During PBS’ coverage of the 2013 Inauguration, syndicated columnist Mark Shields, Gwen Ifill, and Yale University’s Beverly Gage seemed to have forgotten what the definition of liberal is within the context of Obama’s second inaugural address. In fact, Gage said that this wasn’t an “endorsement of collective liberalism,” and Shields called it more “humanitarian.”
The non-taxpayer subsidized liberal media has been more honest. Today’s New York Times said Obama offered a “liberal vision.” Slate’s John Dickerson, who infamously called for Obama to destroy the GOP, called the 44th president’s address “a liberal love letter.” ABC finally figured out that Obama is a progressive liberal.
For four years (and really going back further when you consider former President George W. Bush's halting attempt to reform Social Security in the middle of last decade), Barack Obama and his party have paid lip service at best to the idea of entitlement reform while refusing to provide any specifics about what they would do to fix Social Security and Medicare, both of which are unsustainable in their current forms. Obama rejected his own Simpson Bowles commission's recommendations. Democrats have treated serious proposals coming from Republicans as grannycide.
Yet the Politico's Carrie Budoff Brown, who must be gaining strength in her arms and shoulders from all of her water-carrying for Obama and his party, wants us to believe that Obama has a "deeply conflicted relationship with entitlement reform." And in case you missed it (I certainly did), Obama has tried "harder than any other Democratic president to tackle the issue" (no Democratic Party president has "tried hard" to tackle the issue). Several paragraphs from her Tuesday dispatch follow the jump (bolds are mine):
New York Times Phoenix bureau chief Fernanda Santos reported Sunday on Arizona Gov. Jan Brewer's controversial action to expand Medicaid in Arizona, in a story full of labeling bias and a denigrating description of the supposedly uncompassionate governor: "Medicaid Expansion Is Delicate Maneuver for Arizona's Republican Governor." (Previously, Santos has advocated for Arizona's illegal immigrants cowering in "the shadows.")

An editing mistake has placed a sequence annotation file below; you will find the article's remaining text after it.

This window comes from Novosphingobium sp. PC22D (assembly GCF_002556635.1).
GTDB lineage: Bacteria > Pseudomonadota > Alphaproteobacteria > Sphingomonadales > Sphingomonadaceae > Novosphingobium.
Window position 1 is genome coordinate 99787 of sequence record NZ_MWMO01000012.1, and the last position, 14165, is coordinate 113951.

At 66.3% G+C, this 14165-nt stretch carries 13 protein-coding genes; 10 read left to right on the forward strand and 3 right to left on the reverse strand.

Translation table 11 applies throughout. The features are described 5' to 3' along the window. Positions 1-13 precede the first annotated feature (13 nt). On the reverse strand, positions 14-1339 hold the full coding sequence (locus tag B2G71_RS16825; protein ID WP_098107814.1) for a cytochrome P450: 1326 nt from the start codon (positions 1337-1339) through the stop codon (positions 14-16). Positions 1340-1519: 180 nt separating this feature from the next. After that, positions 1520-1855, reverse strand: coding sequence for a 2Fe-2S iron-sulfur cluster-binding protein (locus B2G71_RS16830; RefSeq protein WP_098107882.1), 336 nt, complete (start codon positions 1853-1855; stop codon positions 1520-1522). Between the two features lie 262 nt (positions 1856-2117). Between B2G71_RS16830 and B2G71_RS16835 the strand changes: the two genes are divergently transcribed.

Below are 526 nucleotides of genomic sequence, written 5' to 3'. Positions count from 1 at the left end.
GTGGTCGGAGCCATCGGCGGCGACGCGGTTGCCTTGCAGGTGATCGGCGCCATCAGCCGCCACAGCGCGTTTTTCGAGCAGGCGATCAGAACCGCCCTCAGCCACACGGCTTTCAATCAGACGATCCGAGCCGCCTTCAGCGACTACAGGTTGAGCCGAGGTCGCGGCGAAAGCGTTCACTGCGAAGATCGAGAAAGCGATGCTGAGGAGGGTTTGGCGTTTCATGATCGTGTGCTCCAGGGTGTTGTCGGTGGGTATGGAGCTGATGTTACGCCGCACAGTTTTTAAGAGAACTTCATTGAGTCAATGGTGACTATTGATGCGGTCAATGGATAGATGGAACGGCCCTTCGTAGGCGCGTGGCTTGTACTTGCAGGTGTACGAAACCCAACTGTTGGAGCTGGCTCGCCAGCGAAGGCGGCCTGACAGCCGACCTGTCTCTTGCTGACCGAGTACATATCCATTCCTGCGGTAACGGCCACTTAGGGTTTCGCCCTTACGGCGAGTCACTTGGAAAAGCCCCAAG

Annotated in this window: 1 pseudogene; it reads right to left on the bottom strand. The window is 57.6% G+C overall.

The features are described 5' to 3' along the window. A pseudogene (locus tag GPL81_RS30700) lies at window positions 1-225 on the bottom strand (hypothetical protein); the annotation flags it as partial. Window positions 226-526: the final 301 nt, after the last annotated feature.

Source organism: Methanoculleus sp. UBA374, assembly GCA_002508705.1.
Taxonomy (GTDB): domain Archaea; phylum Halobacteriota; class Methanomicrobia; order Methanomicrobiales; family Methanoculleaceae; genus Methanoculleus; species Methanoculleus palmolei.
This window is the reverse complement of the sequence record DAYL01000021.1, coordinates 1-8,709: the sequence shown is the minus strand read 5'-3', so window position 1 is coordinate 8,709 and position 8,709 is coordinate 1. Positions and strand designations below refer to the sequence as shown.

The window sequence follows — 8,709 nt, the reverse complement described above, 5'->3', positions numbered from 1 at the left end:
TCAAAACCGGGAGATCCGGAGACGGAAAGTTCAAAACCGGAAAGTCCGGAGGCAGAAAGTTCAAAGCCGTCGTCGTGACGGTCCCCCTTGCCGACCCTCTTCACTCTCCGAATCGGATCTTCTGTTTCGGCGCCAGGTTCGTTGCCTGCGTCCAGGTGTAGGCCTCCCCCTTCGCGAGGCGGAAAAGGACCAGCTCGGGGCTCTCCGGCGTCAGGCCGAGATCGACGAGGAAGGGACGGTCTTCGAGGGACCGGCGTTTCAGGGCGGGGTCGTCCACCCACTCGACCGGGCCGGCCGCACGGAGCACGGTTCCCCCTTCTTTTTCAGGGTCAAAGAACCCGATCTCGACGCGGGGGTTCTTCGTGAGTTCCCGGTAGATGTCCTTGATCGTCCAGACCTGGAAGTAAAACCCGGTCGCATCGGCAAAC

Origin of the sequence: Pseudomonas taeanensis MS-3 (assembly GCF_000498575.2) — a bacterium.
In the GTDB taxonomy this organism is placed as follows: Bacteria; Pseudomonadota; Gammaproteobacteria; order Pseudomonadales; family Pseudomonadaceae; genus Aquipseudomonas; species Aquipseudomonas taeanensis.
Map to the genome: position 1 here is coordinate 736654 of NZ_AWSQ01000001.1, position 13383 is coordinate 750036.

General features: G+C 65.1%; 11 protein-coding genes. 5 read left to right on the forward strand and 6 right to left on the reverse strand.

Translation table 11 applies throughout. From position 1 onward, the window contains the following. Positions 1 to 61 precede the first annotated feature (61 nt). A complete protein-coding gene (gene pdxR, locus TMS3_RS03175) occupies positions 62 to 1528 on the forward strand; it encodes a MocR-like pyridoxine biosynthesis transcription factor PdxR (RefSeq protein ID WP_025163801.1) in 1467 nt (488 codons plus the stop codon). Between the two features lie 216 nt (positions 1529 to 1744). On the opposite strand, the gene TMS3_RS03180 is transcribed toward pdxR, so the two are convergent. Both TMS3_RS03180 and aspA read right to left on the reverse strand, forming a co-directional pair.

George Will spoke an inconvenient truth about the media Sunday that should have everyone of its members sitting up and taking notice.
Appearing on ABC’s This Week, Will said, “The journalistic narrative about Washington today is 180 degrees wrong” (video follows with transcript and commentary):
“No more tax revenue! None. NONE.”
That was not the cry of a dyed-in-the-wool conservative politician. Rather it was Jim Cramer, CNBC’s own host of “Mad Money,” speaking to the upcoming fight in Washington over the debt ceiling. [See video after the jump]
New York Times columnist Paul Krugman took a lot of heat from conservatives on ABC's This Week Sunday.
Shortly after Republican strategist Mary Matalin derogatorily asked him if he was an economist or a polemicist, George Will said, "I have yet to encounter someone who disagrees with you who you don't think is a knave or corrupt or a corrupt knave" (video follows with transcript and commentary):